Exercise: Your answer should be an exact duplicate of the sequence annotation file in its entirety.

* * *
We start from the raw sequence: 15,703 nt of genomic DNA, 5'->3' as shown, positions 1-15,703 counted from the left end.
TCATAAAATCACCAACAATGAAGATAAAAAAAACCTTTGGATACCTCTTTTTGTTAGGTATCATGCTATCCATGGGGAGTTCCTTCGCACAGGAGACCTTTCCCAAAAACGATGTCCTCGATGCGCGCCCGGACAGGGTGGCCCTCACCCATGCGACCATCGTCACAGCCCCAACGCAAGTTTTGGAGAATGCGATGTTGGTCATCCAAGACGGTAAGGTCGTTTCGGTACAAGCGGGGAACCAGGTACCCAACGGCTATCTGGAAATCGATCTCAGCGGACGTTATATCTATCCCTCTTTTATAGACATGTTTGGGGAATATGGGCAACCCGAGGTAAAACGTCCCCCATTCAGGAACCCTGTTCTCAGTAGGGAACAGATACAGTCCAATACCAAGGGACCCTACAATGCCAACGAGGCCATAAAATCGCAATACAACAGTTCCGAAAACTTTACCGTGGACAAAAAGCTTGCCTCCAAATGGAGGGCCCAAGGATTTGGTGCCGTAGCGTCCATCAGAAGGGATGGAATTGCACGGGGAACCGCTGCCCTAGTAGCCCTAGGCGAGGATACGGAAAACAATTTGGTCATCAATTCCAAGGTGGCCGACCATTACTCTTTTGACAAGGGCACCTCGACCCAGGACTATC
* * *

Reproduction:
We start from the raw sequence: 15,703 nt of genomic DNA, 5'->3' as shown, positions 1-15,703 counted from the left end.
TCATAAAATCACCAACAATGAAGATAAAAAAAACCTTTGGATACCTCTTTTTGTTAGGTATCATGCTATCCATGGGGAGTTCCTTCGCACAGGAGACCTTTCCCAAAAACGATGTCCTCGATGCGCGCCCGGACAGGGTGGCCCTCACCCATGCGACCATCGTCACAGCCCCAACGCAAGTTTTGGAGAATGCGATGTTGGTCATCCAAGACGGTAAGGTCGTTTCGGTACAAGCGGGGAACCAGGTACCCAACGGCTATCTGGAAATCGATCTCAGCGGACGTTATATCTATCCCTCTTTTATAGACATGTTTGGGGAATATGGGCAACCCGAGGTAAAACGTCCCCCATTCAGGAACCCTGTTCTCAGTAGGGAACAGATACAGTCCAATACCAAGGGACCCTACAATGCCAACGAGGCCATAAAATCGCAATACAACAGTTCCGAAAACTTTACCGTGGACAAAAAGCTTGCCTCCAAATGGAGGGCCCAAGGATTTGGTGCCGTAGCGTCCATCAGAAGGGATGGAATTGCACGGGGAACCGCTGCCCTAGTAGCCCTAGGCGAGGATACGGAAAACAATTTGGTCATCAATTCCAAGGTGGCCGACCATTACTCTTTTGACAAGGGCACCTCGACCCAGGACTATC